After an exhaustive two-year study, the shocking truth is revealed: People don't trust the press

Not surprisingly, McGuire insists his reporters are anything but aloof, and are not separated from their source base. But others, including Strib columnist Doug Grow and business reporter Terry Fiedler, believe their paper is a work in progress. Like many of their colleagues, they want the Strib's rank and file to ask tougher questions, dig deeper for the truth, and keep in mind the age-old adage to comfort the afflicted and afflict the comfortable. This view, while critical of the status quo and revolutionary at a paper infamous for throwing softballs, runs contrary to the mind-set of those behind the Twin Cities Project on Media and the Public--business and community leaders who seem to prefer feel-good features over thorough investigations.

"Specifically, [the project's] conclusions about business are laughable. If anything we need to be tougher," Fiedler says. "We have to be more skeptical, get people to tell us what's going on, and get independent verification. That's what makes for 'positive' stories. Even if it's uncomfortable. Our job isn't to promote business. It's to help investors and taxpayers understand where their money is going and how it's being used."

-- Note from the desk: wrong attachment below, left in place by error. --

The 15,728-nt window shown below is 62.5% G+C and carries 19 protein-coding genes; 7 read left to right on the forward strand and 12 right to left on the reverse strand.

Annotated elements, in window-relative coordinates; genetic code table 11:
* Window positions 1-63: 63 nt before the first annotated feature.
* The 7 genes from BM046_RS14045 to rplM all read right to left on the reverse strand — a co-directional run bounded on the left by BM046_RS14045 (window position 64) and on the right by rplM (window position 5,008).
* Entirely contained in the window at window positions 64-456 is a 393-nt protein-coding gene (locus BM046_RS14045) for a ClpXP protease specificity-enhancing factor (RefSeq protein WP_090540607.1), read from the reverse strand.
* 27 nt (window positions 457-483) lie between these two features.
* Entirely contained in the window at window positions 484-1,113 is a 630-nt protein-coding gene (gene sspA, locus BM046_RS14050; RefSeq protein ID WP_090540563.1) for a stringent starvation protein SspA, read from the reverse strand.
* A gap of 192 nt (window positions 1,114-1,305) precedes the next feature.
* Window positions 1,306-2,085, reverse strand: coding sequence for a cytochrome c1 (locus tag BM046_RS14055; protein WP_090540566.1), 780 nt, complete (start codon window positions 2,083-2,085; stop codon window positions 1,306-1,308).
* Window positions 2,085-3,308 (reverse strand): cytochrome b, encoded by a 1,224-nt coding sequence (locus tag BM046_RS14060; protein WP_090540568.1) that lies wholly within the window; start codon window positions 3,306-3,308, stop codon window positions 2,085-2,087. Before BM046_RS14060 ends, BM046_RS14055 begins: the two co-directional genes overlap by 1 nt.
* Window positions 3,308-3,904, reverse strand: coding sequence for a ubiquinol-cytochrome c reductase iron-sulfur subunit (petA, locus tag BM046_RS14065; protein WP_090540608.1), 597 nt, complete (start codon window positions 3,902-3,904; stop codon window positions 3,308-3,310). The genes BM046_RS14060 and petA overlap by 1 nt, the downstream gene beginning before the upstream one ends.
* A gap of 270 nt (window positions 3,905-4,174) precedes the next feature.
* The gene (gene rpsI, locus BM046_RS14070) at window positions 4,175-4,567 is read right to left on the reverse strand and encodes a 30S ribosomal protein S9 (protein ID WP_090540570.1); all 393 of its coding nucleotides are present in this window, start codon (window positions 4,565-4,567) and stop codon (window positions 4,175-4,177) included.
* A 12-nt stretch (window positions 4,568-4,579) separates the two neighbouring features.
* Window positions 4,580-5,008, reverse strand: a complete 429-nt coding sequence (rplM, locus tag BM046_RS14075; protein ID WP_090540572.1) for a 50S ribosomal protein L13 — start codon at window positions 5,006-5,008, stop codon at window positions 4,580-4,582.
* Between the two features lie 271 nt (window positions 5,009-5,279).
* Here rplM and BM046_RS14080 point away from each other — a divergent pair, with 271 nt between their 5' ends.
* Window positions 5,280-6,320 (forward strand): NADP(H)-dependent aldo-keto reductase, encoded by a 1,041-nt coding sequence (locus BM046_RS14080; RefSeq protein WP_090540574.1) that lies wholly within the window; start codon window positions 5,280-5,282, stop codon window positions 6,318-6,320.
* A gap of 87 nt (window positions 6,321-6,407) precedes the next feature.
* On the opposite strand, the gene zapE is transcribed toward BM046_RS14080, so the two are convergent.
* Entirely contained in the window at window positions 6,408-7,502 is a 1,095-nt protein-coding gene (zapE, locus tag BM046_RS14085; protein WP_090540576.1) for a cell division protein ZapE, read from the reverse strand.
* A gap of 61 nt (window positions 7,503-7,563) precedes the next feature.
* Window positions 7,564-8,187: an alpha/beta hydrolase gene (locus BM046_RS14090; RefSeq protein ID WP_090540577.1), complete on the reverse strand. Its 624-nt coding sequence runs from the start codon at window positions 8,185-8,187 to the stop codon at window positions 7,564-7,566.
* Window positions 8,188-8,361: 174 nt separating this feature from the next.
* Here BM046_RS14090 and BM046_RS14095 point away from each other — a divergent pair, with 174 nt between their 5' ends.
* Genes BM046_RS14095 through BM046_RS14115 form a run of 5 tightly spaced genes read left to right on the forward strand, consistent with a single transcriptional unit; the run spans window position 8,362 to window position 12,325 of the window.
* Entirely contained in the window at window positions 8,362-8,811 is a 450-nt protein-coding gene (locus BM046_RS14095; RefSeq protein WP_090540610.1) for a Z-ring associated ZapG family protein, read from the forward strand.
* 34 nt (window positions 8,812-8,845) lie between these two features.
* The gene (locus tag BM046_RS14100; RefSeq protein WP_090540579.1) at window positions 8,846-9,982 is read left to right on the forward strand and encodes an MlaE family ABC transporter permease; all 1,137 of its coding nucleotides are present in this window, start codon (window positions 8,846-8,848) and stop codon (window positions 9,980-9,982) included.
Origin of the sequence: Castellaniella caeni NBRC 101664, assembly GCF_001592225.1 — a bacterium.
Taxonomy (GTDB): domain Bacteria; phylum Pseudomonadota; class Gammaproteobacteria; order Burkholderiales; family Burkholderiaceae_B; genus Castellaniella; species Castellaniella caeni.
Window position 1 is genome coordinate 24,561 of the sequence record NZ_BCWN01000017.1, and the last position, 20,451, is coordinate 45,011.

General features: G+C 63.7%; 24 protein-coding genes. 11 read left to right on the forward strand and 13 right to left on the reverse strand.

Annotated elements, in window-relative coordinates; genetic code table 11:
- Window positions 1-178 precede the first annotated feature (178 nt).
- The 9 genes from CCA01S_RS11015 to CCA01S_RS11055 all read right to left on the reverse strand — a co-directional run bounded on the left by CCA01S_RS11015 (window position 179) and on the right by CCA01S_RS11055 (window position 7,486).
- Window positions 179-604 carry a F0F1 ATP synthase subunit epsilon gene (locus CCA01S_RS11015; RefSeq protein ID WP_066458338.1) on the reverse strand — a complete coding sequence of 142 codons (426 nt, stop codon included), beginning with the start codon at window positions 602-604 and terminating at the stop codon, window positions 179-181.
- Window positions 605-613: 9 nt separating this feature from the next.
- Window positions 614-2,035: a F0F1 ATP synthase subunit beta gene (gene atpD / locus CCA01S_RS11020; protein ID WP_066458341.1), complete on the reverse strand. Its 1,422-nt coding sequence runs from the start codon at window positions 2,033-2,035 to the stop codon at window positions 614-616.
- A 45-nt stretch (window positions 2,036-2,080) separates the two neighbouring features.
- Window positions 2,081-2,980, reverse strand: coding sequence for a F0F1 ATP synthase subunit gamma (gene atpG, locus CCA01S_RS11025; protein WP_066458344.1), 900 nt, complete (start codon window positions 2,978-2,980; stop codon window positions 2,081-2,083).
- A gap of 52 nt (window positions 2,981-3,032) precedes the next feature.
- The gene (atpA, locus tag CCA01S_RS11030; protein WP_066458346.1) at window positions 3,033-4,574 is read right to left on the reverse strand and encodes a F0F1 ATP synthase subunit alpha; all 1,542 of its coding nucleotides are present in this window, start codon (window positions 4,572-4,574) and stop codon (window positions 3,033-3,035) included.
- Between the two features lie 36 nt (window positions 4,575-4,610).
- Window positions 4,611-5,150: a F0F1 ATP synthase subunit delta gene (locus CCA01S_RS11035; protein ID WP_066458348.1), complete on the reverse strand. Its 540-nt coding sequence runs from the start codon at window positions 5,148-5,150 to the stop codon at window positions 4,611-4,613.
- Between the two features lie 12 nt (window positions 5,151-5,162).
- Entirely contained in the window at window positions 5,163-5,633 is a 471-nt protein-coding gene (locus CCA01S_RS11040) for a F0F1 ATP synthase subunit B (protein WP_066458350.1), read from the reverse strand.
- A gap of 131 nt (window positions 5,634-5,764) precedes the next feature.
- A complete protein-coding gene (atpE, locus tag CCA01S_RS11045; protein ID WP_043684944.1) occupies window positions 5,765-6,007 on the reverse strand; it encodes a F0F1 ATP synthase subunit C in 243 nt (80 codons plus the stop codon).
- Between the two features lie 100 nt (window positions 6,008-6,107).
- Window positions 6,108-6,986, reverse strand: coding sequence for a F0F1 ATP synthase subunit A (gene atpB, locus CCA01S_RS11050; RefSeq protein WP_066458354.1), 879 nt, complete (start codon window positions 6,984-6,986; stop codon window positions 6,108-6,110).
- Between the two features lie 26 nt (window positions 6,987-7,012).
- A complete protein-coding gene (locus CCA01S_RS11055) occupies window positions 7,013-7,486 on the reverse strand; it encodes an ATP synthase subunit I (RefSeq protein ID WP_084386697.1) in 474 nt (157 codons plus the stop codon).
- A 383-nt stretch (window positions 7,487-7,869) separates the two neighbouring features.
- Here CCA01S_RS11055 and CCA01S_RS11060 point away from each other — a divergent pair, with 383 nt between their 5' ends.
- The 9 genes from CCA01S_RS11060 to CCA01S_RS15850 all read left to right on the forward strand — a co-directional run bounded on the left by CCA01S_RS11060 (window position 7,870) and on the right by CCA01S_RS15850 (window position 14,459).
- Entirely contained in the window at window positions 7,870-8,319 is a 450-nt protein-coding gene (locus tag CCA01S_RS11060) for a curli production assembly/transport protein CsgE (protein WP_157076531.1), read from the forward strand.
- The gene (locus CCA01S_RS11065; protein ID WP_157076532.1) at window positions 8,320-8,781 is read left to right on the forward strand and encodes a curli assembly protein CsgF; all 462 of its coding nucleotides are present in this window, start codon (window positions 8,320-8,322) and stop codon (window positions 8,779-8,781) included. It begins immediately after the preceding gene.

Tevlin agrees. "It's much more dangerous for our readers to be exposed to overly positive coverage versus some vague notion of negative coverage--especially when it comes to public companies. We've done positive features about a public company and a week later their stock crashes through the floor. Then we get calls from people who say they went broke because they read our story."

Susan George

The size of the schism between critics like Johnson and those who view the Strib as too easy on the business community isn't lost on McGuire. "Look, on one side you have these folks who say we're too aggressive, too cynical," he says. "On the other side, you guys [City Pages] are kicking my ass because I'm not hard enough. That's just the nature of working at a big-city daily. I'm aiming for balance. I believe our job is to stimulate debate in this community."

Ultimately, Johnson and Moss say, such a debate is exactly what the sponsors of the Twin Cities Project on Media and the Public had hoped to inspire. The level and length of those deliberations, however, will remain limited until there's more to bring to the table than a dated, poorly sourced study and the entirely unsurprising conclusion that in these days of concocted attributions and fabricated stories, the public isn't enamored with its media.

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